Whole Foods’ standing among its core constituency is less than it was before CEO John Mackey
wrote a well-publicized op-ed in the Wall Street Journal, attempting to
put the brakes on health care reform. According to Mashable.com,
which covers social media, positive perceptions of Whole Foods dropped
10 points in a week, and a 13 point drop in the perception that
respondents would be proud to work there. Mashable also notes that the
boycott group launched on Facebook is up to 27,000 members.
I’ve been very vocal over the years, saying that strong values can
add business value and profitability–most loudly in my award-winning sixth book, Principled Profit: Marketing That Puts People First. Does this mean that CEOs shouldn’t be vocal in expressing their opinions on issues of the day?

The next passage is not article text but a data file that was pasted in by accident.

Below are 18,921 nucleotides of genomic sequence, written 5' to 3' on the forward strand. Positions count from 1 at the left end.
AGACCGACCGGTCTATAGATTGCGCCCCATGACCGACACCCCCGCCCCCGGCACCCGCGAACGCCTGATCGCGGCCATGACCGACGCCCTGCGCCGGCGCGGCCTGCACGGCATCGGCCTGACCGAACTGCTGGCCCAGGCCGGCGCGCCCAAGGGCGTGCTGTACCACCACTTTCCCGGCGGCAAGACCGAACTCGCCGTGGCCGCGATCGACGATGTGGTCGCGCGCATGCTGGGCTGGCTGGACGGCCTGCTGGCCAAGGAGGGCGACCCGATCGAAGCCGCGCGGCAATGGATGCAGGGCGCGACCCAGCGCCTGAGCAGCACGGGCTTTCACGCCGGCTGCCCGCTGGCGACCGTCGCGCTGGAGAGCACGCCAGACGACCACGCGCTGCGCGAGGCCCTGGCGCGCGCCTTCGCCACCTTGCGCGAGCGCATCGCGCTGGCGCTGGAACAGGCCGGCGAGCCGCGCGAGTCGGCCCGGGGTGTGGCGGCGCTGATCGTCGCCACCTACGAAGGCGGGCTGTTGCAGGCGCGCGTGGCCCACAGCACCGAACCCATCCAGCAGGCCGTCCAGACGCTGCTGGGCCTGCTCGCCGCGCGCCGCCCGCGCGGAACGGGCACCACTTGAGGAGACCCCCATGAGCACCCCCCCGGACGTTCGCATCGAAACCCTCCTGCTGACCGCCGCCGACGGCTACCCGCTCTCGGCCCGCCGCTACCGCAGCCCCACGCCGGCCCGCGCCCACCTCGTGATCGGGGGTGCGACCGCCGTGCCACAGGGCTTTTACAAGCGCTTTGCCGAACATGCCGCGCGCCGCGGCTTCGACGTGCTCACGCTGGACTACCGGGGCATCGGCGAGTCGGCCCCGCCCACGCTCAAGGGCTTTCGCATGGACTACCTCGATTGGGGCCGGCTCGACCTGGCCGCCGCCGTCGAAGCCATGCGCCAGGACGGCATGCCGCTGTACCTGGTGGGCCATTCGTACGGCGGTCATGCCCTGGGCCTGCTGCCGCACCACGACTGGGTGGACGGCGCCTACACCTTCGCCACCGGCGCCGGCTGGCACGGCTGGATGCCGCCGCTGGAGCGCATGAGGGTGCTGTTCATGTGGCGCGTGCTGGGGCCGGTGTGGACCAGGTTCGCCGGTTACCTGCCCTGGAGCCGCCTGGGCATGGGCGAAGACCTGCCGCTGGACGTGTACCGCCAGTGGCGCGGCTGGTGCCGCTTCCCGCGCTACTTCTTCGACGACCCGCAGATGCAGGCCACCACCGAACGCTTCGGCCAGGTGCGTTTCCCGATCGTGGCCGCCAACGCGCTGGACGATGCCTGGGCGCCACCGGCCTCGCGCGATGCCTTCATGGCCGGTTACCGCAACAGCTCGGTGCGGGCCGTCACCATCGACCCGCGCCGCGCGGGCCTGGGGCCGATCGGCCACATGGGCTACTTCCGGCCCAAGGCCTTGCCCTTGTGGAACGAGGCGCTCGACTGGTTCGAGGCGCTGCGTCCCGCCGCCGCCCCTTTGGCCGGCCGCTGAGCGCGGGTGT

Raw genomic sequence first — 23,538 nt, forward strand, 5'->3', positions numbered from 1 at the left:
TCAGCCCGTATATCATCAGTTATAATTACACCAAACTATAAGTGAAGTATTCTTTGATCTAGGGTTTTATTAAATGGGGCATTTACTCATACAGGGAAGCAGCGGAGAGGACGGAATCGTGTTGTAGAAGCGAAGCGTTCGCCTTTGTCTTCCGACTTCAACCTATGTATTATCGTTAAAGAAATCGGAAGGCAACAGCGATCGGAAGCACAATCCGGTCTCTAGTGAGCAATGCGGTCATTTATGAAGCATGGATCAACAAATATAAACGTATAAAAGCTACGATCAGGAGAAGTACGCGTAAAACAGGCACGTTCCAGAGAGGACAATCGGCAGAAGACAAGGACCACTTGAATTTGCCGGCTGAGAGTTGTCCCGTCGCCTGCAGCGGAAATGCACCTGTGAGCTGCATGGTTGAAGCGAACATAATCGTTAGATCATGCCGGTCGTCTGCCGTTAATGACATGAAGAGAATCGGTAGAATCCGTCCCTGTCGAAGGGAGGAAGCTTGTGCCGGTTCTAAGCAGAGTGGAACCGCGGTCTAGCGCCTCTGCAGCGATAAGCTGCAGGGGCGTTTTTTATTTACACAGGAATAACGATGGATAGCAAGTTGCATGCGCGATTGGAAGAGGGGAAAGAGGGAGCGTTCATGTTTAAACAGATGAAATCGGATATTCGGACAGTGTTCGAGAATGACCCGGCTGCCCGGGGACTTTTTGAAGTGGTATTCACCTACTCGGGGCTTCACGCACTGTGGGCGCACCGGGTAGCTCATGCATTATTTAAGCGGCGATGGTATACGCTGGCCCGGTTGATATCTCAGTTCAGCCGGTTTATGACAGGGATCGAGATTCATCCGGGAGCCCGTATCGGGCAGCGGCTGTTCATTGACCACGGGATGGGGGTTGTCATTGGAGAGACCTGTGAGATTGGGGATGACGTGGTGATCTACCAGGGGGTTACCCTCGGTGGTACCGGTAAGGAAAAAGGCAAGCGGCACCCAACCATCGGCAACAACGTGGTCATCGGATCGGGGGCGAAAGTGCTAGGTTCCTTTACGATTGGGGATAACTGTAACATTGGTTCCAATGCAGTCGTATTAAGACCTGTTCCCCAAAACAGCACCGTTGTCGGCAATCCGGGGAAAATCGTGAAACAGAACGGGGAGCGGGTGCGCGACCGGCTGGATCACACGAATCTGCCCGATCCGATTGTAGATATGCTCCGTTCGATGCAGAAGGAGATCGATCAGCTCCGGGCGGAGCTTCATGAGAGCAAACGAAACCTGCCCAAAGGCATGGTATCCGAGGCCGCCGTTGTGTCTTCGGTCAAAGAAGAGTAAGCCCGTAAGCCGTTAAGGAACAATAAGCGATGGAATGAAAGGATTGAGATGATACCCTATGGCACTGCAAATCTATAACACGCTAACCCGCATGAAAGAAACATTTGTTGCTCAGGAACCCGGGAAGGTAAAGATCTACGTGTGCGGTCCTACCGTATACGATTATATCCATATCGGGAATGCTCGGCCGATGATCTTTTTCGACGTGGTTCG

Not at all. To me, it indicates that CEOs should choose businesses
where their key demographic is in alignment with their values. Whole
Foods’ constituency is overwhelmingly liberal-to-progressive. If
management is shown to be ultra-conservative, their stand may “play in
Peoria”–but not necessarily in Cambridge, Berkeley, Austin, Ann Arbor,
and the other progressive communities that have welcomed a full-service
organic and natural supermarket.